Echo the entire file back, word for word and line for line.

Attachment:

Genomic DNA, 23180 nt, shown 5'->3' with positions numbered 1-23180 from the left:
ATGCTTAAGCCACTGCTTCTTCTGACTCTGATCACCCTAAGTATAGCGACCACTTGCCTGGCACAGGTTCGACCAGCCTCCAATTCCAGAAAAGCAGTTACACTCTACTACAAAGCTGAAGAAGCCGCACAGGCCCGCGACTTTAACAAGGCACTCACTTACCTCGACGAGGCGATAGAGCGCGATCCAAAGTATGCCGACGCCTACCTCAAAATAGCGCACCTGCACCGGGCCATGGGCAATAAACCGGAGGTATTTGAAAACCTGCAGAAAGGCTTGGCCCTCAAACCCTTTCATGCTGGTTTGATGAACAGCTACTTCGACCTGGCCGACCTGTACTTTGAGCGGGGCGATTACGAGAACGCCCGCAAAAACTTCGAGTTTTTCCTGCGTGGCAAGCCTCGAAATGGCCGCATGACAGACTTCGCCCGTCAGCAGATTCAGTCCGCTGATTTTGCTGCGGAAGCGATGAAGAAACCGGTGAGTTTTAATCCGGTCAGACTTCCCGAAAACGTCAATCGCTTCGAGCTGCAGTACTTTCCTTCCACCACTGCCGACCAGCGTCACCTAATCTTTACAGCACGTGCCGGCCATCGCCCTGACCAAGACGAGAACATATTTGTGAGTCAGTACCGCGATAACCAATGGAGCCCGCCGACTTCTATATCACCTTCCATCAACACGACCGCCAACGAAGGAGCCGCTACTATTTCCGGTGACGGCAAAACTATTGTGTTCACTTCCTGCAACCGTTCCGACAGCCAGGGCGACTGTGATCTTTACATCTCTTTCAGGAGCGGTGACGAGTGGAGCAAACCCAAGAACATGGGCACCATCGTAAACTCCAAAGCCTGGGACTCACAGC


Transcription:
Genomic DNA, 23180 nt, shown 5'->3' with positions numbered 1-23180 from the left:
ATGCTTAAGCCACTGCTTCTTCTGACTCTGATCACCCTAAGTATAGCGACCACTTGCCTGGCACAGGTTCGACCAGCCTCCAATTCCAGAAAAGCAGTTACACTCTACTACAAAGCTGAAGAAGCCGCACAGGCCCGCGACTTTAACAAGGCACTCACTTACCTCGACGAGGCGATAGAGCGCGATCCAAAGTATGCCGACGCCTACCTCAAAATAGCGCACCTGCACCGGGCCATGGGCAATAAACCGGAGGTATTTGAAAACCTGCAGAAAGGCTTGGCCCTCAAACCCTTTCATGCTGGTTTGATGAACAGCTACTTCGACCTGGCCGACCTGTACTTTGAGCGGGGCGATTACGAGAACGCCCGCAAAAACTTCGAGTTTTTCCTGCGTGGCAAGCCTCGAAATGGCCGCATGACAGACTTCGCCCGTCAGCAGATTCAGTCCGCTGATTTTGCTGCGGAAGCGATGAAGAAACCGGTGAGTTTTAATCCGGTCAGACTTCCCGAAAACGTCAATCGCTTCGAGCTGCAGTACTTTCCTTCCACCACTGCCGACCAGCGTCACCTAATCTTTACAGCACGTGCCGGCCATCGCCCTGACCAAGACGAGAACATATTTGTGAGTCAGTACCGCGATAACCAATGGAGCCCGCCGACTTCTATATCACCTTCCATCAACACGACCGCCAACGAAGGAGCCGCTACTATTTCCGGTGACGGCAAAACTATTGTGTTCACTTCCTGCAACCGTTCCGACAGCCAGGGCGACTGTGATCTTTACATCTCTTTCAGGAGCGGTGACGAGTGGAGCAAACCCAAGAACATGGGCACCATCGTAAACTCCAAAGCCTGGGACTCACAGC